Some of the nation's senior mortgage banking executives are raising a yellow flag about subprime lending.
At a Mortgage Bankers Association conference in New York last week, Christopher J. Sumner, president and chief executive officer of Crossland Mortgage Corp., Salt Lake City, blasted the mass marketing of high-loan-to- value programs to consumers who already are overburdened with debt.
"Dan Marino, in the twilight of his career and after a bunch of poor playoff performances, is pushing 125 LTV mortgages," he said, in a jibe at FirstPlus Financial Group, the largest high-LTV lender, which has hired the Miami Dolphin quarterback as a spokesman.
With bankruptcy an easy option for the consumer, Mr. Sumner said, pricing credit risk is more important than ever.
Another industry challenge, Mr. Sumner said, is a more familiar one- resolving regulatory issues about disclosure in order to make getting a mortgage easier for borrowers and less paper-intensive.
"We have probably been responsible for the defoliation of the world," Mr. Sumner said. "We continue to bludgeon the consumer with information they don't understand."
Stuart A. Feldstein, president of SMR Research, cited lack of profitability as another key concern. Mr. Feldstein said the government agencies that buy mortgages, Fannie Mae and Freddie Mac, are far more profitable than mortgage lenders and that lenders need to do something to "prevent the two agencies from absorbing literally every dollar of profit" in the industry.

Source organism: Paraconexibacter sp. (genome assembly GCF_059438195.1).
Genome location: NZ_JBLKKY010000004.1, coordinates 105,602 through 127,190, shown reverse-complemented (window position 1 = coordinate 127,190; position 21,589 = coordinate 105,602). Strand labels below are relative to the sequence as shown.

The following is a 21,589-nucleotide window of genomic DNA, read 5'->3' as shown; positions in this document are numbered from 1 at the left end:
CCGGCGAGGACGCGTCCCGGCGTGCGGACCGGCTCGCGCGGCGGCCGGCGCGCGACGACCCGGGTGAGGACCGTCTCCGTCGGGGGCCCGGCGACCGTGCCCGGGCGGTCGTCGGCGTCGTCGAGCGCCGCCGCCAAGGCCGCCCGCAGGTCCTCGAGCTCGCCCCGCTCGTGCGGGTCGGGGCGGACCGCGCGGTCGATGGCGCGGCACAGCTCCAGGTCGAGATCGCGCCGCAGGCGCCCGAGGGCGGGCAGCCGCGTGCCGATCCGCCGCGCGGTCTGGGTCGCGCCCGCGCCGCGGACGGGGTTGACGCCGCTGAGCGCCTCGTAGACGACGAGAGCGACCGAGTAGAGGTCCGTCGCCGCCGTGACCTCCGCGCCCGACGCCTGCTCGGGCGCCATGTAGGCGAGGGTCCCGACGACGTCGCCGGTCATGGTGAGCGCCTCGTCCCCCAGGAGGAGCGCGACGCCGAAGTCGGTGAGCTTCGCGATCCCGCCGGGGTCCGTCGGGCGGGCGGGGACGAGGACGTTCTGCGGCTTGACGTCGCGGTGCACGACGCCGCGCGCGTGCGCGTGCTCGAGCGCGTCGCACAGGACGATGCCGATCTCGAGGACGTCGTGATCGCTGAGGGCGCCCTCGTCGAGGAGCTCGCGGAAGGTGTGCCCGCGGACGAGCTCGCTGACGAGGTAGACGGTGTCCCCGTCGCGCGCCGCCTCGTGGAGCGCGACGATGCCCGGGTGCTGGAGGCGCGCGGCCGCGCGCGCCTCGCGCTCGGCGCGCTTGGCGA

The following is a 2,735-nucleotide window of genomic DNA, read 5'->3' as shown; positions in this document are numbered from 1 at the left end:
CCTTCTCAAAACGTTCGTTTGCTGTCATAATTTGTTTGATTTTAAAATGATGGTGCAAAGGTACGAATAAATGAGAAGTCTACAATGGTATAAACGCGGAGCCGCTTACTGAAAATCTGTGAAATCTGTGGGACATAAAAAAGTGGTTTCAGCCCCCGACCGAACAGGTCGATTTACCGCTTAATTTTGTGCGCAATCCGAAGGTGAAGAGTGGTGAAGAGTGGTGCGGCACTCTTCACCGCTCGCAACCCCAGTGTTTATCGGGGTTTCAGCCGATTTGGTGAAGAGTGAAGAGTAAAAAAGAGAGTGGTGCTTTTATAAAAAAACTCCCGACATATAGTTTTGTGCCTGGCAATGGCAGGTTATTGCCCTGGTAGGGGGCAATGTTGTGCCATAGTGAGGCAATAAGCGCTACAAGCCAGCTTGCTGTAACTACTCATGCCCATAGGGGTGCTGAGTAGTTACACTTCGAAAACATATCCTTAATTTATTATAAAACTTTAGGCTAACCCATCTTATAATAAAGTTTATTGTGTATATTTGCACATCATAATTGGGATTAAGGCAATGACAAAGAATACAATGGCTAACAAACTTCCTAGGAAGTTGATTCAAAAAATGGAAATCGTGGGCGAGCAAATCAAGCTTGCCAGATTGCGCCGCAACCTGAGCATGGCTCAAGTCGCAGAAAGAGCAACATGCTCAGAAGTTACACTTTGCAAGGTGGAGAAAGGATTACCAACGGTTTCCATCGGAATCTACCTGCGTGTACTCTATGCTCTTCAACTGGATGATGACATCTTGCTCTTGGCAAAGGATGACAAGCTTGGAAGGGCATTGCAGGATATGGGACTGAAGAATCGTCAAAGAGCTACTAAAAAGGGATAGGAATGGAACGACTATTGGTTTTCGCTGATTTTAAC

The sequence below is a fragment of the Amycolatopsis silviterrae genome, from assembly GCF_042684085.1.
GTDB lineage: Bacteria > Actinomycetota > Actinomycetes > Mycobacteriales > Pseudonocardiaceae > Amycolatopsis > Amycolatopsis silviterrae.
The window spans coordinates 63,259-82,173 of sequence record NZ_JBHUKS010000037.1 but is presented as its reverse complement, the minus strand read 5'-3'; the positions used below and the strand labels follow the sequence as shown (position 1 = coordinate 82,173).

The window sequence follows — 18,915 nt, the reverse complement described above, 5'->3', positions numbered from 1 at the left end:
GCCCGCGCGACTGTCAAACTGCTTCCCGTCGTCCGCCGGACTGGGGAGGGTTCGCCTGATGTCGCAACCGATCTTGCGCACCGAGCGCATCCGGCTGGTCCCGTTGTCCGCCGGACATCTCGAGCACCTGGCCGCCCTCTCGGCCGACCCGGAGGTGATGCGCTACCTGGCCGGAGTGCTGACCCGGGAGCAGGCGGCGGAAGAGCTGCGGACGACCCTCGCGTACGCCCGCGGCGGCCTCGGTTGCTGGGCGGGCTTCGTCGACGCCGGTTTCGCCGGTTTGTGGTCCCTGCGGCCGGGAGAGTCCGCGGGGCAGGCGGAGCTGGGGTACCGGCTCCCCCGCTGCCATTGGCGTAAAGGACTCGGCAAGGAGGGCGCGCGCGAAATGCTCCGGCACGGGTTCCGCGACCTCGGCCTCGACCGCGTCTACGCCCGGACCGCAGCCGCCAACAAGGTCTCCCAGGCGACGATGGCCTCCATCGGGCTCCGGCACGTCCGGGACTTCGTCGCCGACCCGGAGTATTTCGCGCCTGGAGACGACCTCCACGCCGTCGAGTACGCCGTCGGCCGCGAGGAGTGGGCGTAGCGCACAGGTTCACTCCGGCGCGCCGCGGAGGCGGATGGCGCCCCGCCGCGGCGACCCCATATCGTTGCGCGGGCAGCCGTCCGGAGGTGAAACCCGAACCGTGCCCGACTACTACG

Despite the gloomy tone of some speeches, those at the conference, mainly high-ranking executives of mortgage banks, were confident that 1998 would be a good year for the industry.
Mr. Feldstein said reverse mortgage programs have the potential to increase lenders' origination volume by at least 20%. Geared to senior citizens, reverse mortgages let homeowners receive payments using the equity in their homes as security.
Saiyid T. Naqvi, president and CEO of PNC Mortgage Corp. of America, said that if rates remain as low as they are, origination volume can match or even exceed the record $1 trillion year of 1993. And Mr. Naqvi said the industry is more prepared to handle this volume.